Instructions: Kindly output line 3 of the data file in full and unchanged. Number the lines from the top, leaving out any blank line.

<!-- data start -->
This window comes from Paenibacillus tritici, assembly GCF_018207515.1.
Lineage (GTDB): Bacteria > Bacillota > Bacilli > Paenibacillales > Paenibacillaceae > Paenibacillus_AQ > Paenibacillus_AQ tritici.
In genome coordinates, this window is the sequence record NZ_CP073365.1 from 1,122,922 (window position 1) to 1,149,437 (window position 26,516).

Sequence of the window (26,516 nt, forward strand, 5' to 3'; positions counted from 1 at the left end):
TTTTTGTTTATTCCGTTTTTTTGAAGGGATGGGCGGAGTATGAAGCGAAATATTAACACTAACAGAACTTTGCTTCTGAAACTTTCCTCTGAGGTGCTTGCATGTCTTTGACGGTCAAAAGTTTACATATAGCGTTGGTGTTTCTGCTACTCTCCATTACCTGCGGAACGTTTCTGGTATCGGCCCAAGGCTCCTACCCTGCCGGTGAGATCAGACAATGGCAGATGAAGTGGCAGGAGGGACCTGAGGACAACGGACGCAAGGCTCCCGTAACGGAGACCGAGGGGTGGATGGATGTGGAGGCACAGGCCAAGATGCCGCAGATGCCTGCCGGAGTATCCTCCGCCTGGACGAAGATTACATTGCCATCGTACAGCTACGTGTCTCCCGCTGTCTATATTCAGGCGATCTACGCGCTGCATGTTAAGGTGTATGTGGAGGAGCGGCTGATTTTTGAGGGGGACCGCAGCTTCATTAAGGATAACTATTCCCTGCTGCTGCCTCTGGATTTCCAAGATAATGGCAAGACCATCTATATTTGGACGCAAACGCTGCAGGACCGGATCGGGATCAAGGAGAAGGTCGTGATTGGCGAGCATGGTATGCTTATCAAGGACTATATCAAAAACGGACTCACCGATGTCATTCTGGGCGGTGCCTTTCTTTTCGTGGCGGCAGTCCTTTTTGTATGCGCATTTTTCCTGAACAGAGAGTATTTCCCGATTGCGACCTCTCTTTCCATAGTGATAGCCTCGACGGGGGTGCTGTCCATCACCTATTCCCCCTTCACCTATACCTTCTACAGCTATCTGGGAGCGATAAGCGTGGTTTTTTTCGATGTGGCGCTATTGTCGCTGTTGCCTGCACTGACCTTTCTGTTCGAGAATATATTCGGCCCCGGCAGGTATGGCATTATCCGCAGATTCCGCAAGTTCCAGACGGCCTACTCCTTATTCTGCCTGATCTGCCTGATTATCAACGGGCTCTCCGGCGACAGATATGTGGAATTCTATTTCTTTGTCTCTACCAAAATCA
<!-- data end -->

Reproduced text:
In genome coordinates, this window is the sequence record NZ_CP073365.1 from 1,122,922 (window position 1) to 1,149,437 (window position 26,516).